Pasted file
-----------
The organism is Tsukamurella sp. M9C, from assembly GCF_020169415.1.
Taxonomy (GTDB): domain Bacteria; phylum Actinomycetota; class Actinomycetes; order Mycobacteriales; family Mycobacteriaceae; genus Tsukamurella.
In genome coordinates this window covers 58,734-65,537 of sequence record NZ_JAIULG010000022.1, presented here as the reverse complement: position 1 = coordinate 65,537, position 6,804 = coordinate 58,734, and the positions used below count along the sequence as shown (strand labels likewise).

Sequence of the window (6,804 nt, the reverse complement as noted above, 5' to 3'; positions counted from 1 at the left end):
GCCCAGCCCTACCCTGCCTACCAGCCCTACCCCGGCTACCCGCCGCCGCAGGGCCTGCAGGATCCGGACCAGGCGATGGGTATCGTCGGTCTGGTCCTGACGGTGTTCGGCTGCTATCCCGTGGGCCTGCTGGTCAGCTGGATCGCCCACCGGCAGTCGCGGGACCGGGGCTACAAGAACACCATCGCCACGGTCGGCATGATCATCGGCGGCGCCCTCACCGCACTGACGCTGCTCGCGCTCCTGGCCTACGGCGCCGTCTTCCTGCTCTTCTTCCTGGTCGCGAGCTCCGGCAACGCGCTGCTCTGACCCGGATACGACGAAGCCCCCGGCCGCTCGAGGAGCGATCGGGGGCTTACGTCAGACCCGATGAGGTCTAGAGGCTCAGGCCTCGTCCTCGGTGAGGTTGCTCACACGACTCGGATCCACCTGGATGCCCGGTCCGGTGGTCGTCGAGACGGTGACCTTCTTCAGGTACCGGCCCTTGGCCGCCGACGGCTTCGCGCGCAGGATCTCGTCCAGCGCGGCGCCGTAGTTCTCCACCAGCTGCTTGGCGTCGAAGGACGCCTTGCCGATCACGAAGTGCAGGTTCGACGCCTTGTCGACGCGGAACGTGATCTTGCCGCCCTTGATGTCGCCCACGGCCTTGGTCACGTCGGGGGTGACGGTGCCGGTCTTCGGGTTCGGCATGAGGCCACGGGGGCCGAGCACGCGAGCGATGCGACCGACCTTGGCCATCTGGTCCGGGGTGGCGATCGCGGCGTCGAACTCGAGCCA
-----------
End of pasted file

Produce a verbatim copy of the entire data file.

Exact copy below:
The organism is Tsukamurella sp. M9C, from assembly GCF_020169415.1.
Taxonomy (GTDB): domain Bacteria; phylum Actinomycetota; class Actinomycetes; order Mycobacteriales; family Mycobacteriaceae; genus Tsukamurella.
In genome coordinates this window covers 58,734-65,537 of sequence record NZ_JAIULG010000022.1, presented here as the reverse complement: position 1 = coordinate 65,537, position 6,804 = coordinate 58,734, and the positions used below count along the sequence as shown (strand labels likewise).

Sequence of the window (6,804 nt, the reverse complement as noted above, 5' to 3'; positions counted from 1 at the left end):
GCCCAGCCCTACCCTGCCTACCAGCCCTACCCCGGCTACCCGCCGCCGCAGGGCCTGCAGGATCCGGACCAGGCGATGGGTATCGTCGGTCTGGTCCTGACGGTGTTCGGCTGCTATCCCGTGGGCCTGCTGGTCAGCTGGATCGCCCACCGGCAGTCGCGGGACCGGGGCTACAAGAACACCATCGCCACGGTCGGCATGATCATCGGCGGCGCCCTCACCGCACTGACGCTGCTCGCGCTCCTGGCCTACGGCGCCGTCTTCCTGCTCTTCTTCCTGGTCGCGAGCTCCGGCAACGCGCTGCTCTGACCCGGATACGACGAAGCCCCCGGCCGCTCGAGGAGCGATCGGGGGCTTACGTCAGACCCGATGAGGTCTAGAGGCTCAGGCCTCGTCCTCGGTGAGGTTGCTCACACGACTCGGATCCACCTGGATGCCCGGTCCGGTGGTCGTCGAGACGGTGACCTTCTTCAGGTACCGGCCCTTGGCCGCCGACGGCTTCGCGCGCAGGATCTCGTCCAGCGCGGCGCCGTAGTTCTCCACCAGCTGCTTGGCGTCGAAGGACGCCTTGCCGATCACGAAGTGCAGGTTCGACGCCTTGTCGACGCGGAACGTGATCTTGCCGCCCTTGATGTCGCCCACGGCCTTGGTCACGTCGGGGGTGACGGTGCCGGTCTTCGGGTTCGGCATGAGGCCACGGGGGCCGAGCACGCGAGCGATGCGACCGACCTTGGCCATCTGGTCCGGGGTGGCGATCGCGGCGTCGAACTCGAGCCA